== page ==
The evening of October 5, Allison and I flew to Denver to have Allison treated at the Colorado Fetal Care Center (CFCC) at Children's Hospital Colorado. There we were to meet with Dr. Timothy Crombleholme and his team - Dr. Crombleholme is considered to be the preeminent surgeon for TTTS corrections. We met with the CFCC team the morning of October 6 who confirmed the Dallas medical staff's diagnosis and set up a full gamut of tests to build a treatment plan. Allison underwent an amnioreduction on October 6 to help reduce the amount of fluid and stress on her uterus which was causing preterm labor contractions.

The tests ran by the CFCC team confirmed TTTS was occurring and immediate action was required. We were given four treatment options and our choice was clear:

  1. Do Nothing: expected survival rate of 0%
  2. Amnioreductions: expected survival rate of 49% 
  3. Selective Reduction: expected survival rate of the remaining fetus of 78%
  4. Selective Fetoscopic Laser Photocoagulation: expected survival rate of both twins 85%, for at least one twin 94%

On Thursday, October 8 Allison underwent surgery for a selective fetoscopic laser photocoagulation. The doctors were able to selectively ablate half of the impacted placenta area and fully ablated the second half. Allison spent the night recovering and we then had to wait in Aurora, CO for five nights to ensure the surgery was a success.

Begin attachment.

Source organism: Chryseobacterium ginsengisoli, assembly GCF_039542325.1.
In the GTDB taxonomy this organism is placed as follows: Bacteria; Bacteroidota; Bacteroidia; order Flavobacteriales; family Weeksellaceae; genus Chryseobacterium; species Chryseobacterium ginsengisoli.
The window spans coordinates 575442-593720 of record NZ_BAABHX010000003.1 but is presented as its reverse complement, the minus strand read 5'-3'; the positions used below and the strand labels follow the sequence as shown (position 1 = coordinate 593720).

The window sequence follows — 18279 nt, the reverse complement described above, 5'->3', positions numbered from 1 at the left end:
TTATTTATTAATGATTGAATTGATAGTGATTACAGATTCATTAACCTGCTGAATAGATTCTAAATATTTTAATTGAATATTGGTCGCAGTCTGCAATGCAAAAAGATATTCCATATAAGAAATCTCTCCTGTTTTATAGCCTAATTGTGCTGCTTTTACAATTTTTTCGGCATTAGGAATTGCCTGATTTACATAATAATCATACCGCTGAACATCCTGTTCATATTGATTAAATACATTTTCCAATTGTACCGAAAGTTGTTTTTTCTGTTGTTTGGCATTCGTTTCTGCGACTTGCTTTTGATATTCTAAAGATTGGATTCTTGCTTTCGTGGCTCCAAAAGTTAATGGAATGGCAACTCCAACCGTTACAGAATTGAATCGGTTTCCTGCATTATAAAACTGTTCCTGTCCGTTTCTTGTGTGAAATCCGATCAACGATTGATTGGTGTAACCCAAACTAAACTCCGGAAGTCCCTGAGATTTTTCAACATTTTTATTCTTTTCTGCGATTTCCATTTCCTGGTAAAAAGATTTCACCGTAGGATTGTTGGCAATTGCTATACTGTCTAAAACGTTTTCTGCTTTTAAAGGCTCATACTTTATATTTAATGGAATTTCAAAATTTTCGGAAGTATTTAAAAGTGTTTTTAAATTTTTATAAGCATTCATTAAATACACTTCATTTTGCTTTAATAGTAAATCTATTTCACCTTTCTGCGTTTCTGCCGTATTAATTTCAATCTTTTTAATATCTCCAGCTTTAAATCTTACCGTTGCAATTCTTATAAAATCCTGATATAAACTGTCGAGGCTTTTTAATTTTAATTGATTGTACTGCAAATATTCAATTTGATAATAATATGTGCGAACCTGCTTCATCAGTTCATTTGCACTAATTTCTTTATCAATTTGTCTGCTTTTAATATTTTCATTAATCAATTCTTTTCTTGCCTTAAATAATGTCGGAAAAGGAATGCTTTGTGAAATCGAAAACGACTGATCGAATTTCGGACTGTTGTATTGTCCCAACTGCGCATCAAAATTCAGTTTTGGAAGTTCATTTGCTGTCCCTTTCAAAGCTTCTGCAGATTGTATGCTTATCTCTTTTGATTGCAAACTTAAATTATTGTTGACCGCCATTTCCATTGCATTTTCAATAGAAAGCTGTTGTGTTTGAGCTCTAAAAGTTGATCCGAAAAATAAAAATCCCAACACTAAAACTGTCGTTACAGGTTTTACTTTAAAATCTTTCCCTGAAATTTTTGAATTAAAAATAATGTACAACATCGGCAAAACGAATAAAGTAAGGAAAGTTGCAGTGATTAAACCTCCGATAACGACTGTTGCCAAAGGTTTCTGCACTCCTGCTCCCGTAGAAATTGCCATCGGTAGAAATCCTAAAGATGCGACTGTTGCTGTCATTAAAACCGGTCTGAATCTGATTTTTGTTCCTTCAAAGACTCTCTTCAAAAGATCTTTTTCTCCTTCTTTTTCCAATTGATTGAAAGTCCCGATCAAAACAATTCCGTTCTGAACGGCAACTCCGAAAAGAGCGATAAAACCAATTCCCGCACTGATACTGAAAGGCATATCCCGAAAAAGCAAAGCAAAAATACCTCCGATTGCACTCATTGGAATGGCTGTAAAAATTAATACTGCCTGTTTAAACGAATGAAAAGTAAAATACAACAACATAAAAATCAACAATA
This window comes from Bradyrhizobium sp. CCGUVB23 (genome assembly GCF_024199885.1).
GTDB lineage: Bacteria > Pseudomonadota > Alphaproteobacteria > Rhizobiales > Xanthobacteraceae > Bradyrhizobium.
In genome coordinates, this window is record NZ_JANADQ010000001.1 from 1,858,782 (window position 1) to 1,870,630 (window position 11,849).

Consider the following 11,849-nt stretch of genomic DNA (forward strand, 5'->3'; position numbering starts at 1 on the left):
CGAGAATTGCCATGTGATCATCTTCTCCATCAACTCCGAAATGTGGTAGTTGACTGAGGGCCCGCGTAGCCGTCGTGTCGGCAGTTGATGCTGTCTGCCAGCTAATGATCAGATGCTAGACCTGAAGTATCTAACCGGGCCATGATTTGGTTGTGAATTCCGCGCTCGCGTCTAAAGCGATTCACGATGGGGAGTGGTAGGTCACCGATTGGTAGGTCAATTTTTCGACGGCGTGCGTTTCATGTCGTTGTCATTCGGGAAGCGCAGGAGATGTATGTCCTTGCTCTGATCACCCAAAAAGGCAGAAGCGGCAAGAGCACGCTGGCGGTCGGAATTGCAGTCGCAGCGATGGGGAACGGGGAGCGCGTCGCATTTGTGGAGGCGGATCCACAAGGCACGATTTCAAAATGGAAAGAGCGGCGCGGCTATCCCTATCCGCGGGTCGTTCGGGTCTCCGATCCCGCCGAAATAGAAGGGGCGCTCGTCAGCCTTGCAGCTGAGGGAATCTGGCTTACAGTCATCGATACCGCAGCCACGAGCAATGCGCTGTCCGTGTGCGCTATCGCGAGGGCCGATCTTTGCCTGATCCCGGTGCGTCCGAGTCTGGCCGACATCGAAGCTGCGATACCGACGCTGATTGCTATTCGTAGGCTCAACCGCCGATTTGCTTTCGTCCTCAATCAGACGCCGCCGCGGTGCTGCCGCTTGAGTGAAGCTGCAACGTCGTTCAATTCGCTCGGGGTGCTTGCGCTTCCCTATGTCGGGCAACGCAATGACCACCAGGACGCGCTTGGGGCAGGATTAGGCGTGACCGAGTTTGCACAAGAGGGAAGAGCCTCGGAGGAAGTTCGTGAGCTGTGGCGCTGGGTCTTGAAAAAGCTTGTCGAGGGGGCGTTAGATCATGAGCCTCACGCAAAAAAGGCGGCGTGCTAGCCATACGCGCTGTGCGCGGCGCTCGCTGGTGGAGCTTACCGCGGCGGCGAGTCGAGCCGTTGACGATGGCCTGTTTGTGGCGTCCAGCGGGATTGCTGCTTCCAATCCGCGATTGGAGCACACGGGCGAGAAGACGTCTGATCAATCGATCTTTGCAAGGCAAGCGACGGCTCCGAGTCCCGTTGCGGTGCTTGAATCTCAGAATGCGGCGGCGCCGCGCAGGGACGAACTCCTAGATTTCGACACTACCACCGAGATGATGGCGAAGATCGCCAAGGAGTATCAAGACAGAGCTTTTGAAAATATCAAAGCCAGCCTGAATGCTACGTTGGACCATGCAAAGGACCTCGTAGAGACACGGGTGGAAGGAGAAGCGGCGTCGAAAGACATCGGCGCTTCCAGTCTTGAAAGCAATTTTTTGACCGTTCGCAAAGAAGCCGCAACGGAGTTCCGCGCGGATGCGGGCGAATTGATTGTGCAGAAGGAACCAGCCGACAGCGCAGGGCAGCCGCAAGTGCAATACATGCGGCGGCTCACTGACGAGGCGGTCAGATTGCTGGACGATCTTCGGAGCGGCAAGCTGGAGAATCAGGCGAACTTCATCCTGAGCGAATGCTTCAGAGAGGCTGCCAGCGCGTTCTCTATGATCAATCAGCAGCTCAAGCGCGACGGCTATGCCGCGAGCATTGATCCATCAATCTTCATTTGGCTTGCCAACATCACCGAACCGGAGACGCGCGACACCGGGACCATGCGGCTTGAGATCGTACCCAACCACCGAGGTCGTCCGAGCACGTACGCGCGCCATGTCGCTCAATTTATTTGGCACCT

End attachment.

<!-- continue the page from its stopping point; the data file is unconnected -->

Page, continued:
Those five nights were some of the longest of our lives - no knowledge of whether the surgery was a success or what the impact on the twins was. We spent Wednesday, October 14 conducting the same tests taken earlier and learned the ablation was successful and that both boys had survived the procedure. The news was not all positive, the procedure had ruptured the twin membrane between the boys' amniotic sacs and the twins were now in the same sac. At the time, we did not understand the seriousness of this news - little did we know it would lead to a dramatic care change in the future. Secondly, we learned Sam was showing severe signs of hydrops fetalis and would likely perish over the next few weeks. We were crushed and left for Dallas that afternoon.

The next nine days were spent in-and-out of doctors offices and the hospitals as we navigated additional effects of the TTTS and previous procedures. We also learned more about the impacts of the twins sharing one amniotic sac - Sam and Charlie were now monoamniotic-monochorionic twins. This meant the boys were at risk of cord entanglement and Allison would need to be on hospital bedrest under continuous fetal heart rate monitoring for the remainder of the pregnancy. This was to ensure if there were any cord entanglement or other problems we would be aware and able to take action to deliver immediately. Allison reported to Baylor University Medical Center for monitoring on October 23.

Allison spent 4.5 weeks on monitoring in the hospital - battling every day to keep the boys as healthy as possible and to fight the unending monotony of bedrest. Testing of all kinds was conducted during this time as well: blood draws, ultrasounds, glucose tests, etc. - and worst of all she had to endure hospital food for over a month. Two things kept her sane and enabled her to fight: family and friends constantly visiting, calling, texting and sending packages of support; and the fact that the twins continued to fight as well. It was over those 4.5 weeks that Sam fought the odds of hydrops and showed signs of recovery while Charlie continued to show signs of improvement as well.